His speech included a number of shots at his declared and yet-to-be-declared GOP opponents, although he did not name them.
He noted, for instance, that “some propose that to save safety nets like Medicare and Social Security, we need to chop off the payouts for the people who have faithfully had their paychecks and pockets picked by the politicians promising that their money would be waiting for them when they were old and sick.” The comment was an apparent reference to a proposal by New Jersey Gov. Chris Christie (R).
“Imagine members of Congress boasting they will fight to repeal Obamacare and then turning around and signing up for it,” he added — a comment that describes a decision Cruz made after his wife took a leave from her investment banking job and lost her employer-provided benefits.
Huckabee also took aim at the entire array of sitting senators and governors who may be joining him onstage at the upcoming presidential debates, saying: “If someone is elected to an office, then give the taxpayers what they’re paying for and what you said you wanted. If you live off the government payroll and want to run for an office other than the one you’re elected to, then have the integrity and decency to resign the one you don’t want and pursue the one you decided you’d rather have.”
He did not mention the Clintons, who have been a frequent foil in his stump speech lately. Huckabee contends that his Arkansas roots make him the Republican candidate best suited to take on Hillary Rodham Clinton.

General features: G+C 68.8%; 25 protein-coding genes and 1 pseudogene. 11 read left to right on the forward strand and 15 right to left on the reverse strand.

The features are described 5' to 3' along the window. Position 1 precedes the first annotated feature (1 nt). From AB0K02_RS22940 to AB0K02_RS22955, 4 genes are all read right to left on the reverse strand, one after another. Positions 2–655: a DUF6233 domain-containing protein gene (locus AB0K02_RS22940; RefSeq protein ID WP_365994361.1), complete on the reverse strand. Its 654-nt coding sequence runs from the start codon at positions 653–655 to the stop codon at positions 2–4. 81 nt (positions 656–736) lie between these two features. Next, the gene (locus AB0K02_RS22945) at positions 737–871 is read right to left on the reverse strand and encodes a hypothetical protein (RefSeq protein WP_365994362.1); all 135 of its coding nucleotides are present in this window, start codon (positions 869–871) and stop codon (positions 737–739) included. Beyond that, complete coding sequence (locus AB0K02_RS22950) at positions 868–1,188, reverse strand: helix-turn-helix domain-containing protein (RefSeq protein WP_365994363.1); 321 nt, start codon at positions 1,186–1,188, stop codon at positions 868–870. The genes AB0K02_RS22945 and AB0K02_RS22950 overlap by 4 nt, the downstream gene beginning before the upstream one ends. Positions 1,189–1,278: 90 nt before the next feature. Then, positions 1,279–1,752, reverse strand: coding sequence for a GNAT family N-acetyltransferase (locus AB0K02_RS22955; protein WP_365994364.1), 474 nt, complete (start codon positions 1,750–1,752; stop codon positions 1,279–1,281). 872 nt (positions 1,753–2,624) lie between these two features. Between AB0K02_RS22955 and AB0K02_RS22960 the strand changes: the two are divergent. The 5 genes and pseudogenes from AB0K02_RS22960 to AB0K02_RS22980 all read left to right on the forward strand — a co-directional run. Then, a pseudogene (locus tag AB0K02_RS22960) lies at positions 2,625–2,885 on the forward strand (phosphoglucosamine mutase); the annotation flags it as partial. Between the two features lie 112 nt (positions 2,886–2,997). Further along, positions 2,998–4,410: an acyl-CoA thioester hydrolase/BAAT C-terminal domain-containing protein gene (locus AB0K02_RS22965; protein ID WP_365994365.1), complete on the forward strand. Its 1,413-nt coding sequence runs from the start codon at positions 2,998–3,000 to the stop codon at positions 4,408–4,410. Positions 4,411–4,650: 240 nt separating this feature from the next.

However, political observers in this state say he has exaggerated what he contends were epic battles with the “Clinton machine.” They note that by the time Huckabee won his first office, becoming lieutenant governor in 1993, the Clintons had already moved to Washington. Indeed, it was the ripple effect from then-Gov. Bill Clinton’s election to the White House that opened up that opportunity for Huckabee.
During his decade as governor, Huckabee racked up an impressive record getting legislation through an overwhelmingly Democratic legislature. Among his achievements were expanding health coverage for children and revamping the state’s education system.
In 2005, Time magazine named him one of the five most effective governors in the country, and Governing magazine dubbed him one of its “public officials of the year.”
The Arkansas governor also gained national attention when he lost 110 pounds after diabetes was diagnosed in 2002.
Huckabee collected some formidable enemies along the way, including conservative organizations such as the anti-tax Club for Growth, which deemed his gubernatorial record too liberal.
That feud is ongoing. Moments before Huckabee stepped onstage Tuesday, the group’s political action committee, Club for Growth Action, announced that it will be making a $100,000 television ad buy “to remind voters in Iowa and South Carolina of the tax increases that took place in Arkansas under the governorship of Mike Huckabee.”
Jose A. DelReal contributed to this report.